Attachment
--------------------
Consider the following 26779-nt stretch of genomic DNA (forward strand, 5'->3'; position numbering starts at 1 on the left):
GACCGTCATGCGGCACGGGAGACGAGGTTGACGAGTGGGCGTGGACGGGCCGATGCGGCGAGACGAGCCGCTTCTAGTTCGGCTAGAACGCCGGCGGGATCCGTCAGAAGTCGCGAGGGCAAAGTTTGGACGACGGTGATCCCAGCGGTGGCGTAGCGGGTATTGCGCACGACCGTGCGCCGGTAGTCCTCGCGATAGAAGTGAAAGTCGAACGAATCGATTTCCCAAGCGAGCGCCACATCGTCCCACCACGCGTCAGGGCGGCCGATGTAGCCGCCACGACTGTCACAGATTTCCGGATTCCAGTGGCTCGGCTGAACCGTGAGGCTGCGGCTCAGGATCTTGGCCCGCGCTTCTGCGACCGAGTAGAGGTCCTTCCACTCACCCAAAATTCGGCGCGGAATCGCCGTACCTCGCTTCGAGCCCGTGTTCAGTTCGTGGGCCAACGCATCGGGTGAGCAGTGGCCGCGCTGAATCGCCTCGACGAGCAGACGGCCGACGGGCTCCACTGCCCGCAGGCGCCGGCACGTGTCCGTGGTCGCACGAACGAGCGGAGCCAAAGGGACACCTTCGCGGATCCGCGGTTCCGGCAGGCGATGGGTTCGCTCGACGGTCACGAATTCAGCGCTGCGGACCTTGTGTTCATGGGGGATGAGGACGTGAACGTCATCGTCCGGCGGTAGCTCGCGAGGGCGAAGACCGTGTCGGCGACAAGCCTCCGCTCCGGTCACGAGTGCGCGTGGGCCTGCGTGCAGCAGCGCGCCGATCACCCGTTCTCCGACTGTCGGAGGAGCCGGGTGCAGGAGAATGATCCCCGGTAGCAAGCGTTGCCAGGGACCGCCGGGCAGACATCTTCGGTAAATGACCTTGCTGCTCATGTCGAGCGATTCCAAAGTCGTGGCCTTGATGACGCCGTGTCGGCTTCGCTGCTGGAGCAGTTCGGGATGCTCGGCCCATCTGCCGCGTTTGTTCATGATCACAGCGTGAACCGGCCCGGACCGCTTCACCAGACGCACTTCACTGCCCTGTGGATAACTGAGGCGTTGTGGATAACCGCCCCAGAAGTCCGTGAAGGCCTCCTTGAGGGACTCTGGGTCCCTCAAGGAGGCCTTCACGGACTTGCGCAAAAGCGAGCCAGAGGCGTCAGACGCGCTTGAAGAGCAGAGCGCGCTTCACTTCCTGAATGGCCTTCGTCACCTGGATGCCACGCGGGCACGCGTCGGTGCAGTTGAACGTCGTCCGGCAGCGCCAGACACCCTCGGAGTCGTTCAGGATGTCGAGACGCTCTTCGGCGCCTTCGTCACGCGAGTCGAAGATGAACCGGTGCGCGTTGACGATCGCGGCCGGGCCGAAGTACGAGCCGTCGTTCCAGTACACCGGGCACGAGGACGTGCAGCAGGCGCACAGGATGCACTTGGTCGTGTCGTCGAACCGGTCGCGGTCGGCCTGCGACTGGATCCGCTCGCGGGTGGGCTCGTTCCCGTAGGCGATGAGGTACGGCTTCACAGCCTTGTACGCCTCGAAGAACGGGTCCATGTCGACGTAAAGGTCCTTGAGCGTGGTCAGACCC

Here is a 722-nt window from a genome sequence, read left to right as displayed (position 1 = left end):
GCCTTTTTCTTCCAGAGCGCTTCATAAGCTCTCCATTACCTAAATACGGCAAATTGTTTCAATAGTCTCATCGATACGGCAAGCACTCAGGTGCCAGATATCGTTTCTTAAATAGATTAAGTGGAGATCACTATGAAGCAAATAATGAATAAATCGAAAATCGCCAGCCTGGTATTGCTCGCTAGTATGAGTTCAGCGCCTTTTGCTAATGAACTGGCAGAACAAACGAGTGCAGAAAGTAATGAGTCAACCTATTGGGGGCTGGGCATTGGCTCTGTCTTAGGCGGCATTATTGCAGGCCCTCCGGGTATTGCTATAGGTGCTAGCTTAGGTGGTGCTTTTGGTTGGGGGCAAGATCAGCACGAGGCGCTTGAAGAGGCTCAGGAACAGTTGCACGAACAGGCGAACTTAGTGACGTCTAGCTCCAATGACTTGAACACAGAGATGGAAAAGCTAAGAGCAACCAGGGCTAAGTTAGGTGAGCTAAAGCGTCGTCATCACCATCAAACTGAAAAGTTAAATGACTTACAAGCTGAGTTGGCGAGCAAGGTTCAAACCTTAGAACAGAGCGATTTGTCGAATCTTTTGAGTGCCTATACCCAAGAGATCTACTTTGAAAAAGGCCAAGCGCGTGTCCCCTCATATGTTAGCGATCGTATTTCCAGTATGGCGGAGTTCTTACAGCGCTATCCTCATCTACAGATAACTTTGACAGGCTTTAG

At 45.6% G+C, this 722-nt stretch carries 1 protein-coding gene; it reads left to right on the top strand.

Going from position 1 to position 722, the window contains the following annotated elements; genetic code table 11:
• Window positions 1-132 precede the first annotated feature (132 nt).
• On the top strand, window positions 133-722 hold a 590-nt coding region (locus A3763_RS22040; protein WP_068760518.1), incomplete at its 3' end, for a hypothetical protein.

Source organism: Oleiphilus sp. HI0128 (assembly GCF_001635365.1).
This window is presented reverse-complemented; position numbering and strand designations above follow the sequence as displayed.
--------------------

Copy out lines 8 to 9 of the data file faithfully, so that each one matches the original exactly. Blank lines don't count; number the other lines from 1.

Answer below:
• On the top strand, window positions 133-722 hold a 590-nt coding region (locus A3763_RS22040; protein WP_068760518.1), incomplete at its 3' end, for a hypothetical protein.

Source organism: Oleiphilus sp. HI0128 (assembly GCF_001635365.1).